The Berry Man Inc., a wholesale produce distributor operating throughout the tri-county area and down to San Diego, is supplying the tri-county area with 7.6 million pounds of fresh produce through a USDA-funded COVID-relief program.
The $3 billion USDA Farmers to Families Food Box Program pays distributors to purchase fresh produce, dairy, and meat products from U.S. producers, package it into family-size boxes, and deliver it to community organizations for distribution to those in need. The Berry Man President Les Clark related that the company bid aggressively, wanting to help community members in need and its own employees.
The company uses its existing supply chain and packages the fresh produce into 38-pound boxes for distribution to organizations, which the Foodbank of Santa Barbara County, Food Share of Ventura County, and the S.L.O. Food Bank help it identify. The Berry Man has received two contracts totaling $7.2 million for deliveries from mid-May through August. A third and final round of contracts will soon be awarded. Each week, about 3,500 boxes are distributed to about 25 organizations in Santa Barbara County, more than half of which are in the South County. Ventura County gets a bit more, S.L.O. a bit less, reflective of the respective needs in the area.
Get the top stories in your inbox by signing up for our daily newsletter, Indy Today.
According to Clark, the program has succeeded in doing exactly what it was intended to do — supply fresh produce to those in need while also helping distributors and farmers, who have been significantly impacted by the closure of restaurants, hotels, and businesses that they typically supply. The Berry Man’s business was down 80 percent before these contracts, with employees’ hours cut to one or two days per week. With the initial contract, the company was able to offer all employees their regular hours back.
The food box contains about a dozen items, which vary depending on availability. As is always the case with the Berry Man, it seeks to buy whatever it can locally, which means about 70 percent of the produce comes from within 250 miles of its Oxnard, Santa Barbara, and San Luis Obispo County warehouses. This week’s selection included apples, oranges, peaches, nectarines, watermelons, zucchini, carrots, onions, and potatoes.
The produce is not substandard produce, Clark shared, as is sometimes the case with donated food. Rather, this is produce that would otherwise be going to fine restaurants and its other clients. The companystrives to obtain the freshest, best value produce it can, Clark related, especially because the boxes bear the Berry Man’s name.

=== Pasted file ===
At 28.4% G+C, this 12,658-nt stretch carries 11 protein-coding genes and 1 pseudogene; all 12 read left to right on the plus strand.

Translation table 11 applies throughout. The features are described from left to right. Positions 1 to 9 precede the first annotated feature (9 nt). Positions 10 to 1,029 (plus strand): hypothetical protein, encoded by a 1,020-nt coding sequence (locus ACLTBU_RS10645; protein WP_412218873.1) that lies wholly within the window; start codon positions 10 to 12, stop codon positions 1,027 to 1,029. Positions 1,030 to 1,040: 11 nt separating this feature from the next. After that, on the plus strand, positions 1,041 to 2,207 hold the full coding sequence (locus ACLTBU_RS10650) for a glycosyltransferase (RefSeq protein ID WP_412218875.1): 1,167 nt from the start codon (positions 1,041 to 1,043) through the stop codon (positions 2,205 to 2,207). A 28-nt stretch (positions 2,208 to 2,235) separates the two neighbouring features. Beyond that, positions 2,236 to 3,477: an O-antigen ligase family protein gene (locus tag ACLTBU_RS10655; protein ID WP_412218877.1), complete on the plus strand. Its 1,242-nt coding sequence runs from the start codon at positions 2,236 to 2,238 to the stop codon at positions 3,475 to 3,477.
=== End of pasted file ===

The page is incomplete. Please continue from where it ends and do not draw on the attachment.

The company’s diligence has been appreciated by many. It has received an outpouring of gratitude from organizations and recipients, who praise the high quality and variety of the fresh produce. Carpinteria Children’s Project Executive Director Maria Chesley called the produce absolutely beautiful. Old Mission Community Development and Marketing Manager Suzy Plott termed it wonderful and impressive.
During the first week of the deliveries last spring, Clark’s wife witnessed a family sitting on a park bench opening a box, each person with a huge smile on his or her face. Scenes like this, Clark related, make the hassle of government contracting all worth it. One mother shared how her kids take turns opening the box each week because they are so excited to see what’s inside.
Old Mission Santa Barbara started with 100 boxes in June, and each week since has requested more because they had run out each time. Finally, last week, with 600 boxes delivered, they had enough for everyone. Cars line up every week starting at 9:15 a.m. for a distribution window that doesn’t start until 10:00 a.m. Father Larry Gosselin and other Friars, staff, and volunteers, all masked and gloved, safely distribute the food to recipients, who are provided a mask if they don’t already have one. Old Mission works with seven other nonprofits, who get in line to pick up produce to share with their clients.
John Paul Oliver, vice president of Oxnard-based Pacific Fresh Produce, which has been supplying The Berry Man with produce for the food boxes, shared how with COVID, the market for farmers just crashed, and he and others who supplied restaurants were losing fields. The Food Box program, he related, has really been a blessing in the face of this downturn, and he loves being part of a program that gets nutritious food to those who have lost their jobs and cannot afford groceries.
For more info on The Berry Man, go to theberryman.com/wordpress/.
Every day, the staff of the Santa Barbara Independent works hard to sort out truth from rumor and keep you informed of what’s happening across the entire Santa Barbara community. Now there’s a way to directly enable these efforts. Support the Independent by making a direct contribution or with a subscription to Indy+.